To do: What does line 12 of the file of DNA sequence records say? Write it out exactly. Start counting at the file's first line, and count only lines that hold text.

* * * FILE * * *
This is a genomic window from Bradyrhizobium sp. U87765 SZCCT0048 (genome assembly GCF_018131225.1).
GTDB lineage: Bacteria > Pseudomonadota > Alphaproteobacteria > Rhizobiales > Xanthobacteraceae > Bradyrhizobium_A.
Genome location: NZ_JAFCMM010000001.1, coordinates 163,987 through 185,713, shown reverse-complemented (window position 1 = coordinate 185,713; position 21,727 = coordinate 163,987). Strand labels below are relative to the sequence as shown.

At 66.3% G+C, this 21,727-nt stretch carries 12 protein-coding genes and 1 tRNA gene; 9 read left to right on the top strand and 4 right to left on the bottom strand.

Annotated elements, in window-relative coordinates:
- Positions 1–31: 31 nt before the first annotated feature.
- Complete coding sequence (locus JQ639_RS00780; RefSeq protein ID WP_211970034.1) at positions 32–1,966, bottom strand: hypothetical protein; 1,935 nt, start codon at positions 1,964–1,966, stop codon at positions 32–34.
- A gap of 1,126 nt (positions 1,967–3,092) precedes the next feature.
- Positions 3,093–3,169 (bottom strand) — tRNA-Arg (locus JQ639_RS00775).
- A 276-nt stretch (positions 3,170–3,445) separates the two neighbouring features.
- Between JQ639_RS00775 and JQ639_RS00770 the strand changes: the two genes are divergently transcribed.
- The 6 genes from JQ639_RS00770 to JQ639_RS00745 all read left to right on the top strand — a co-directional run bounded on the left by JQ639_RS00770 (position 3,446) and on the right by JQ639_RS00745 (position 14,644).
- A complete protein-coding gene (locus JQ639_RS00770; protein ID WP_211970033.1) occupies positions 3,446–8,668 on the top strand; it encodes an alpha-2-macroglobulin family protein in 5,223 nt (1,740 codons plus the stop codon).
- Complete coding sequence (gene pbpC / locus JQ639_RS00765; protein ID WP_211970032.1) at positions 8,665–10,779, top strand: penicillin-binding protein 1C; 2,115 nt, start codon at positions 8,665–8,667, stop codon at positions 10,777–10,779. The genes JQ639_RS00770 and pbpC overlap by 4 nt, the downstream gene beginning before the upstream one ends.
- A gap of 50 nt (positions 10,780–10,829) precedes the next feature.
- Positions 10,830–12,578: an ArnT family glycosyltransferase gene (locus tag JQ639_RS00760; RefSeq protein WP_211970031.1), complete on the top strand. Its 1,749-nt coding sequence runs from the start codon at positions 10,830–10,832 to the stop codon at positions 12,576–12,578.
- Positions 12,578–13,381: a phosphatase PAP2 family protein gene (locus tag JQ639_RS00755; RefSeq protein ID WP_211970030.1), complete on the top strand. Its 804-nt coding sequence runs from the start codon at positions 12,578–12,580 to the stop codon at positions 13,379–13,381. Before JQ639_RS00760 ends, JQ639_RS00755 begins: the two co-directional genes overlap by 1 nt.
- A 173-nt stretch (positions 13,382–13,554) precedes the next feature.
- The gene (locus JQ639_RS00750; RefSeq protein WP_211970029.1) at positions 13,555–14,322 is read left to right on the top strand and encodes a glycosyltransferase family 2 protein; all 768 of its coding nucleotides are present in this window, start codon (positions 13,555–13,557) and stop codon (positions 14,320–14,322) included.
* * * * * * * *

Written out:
- The 6 genes from JQ639_RS00770 to JQ639_RS00745 all read left to right on the top strand — a co-directional run bounded on the left by JQ639_RS00770 (position 3,446) and on the right by JQ639_RS00745 (position 14,644).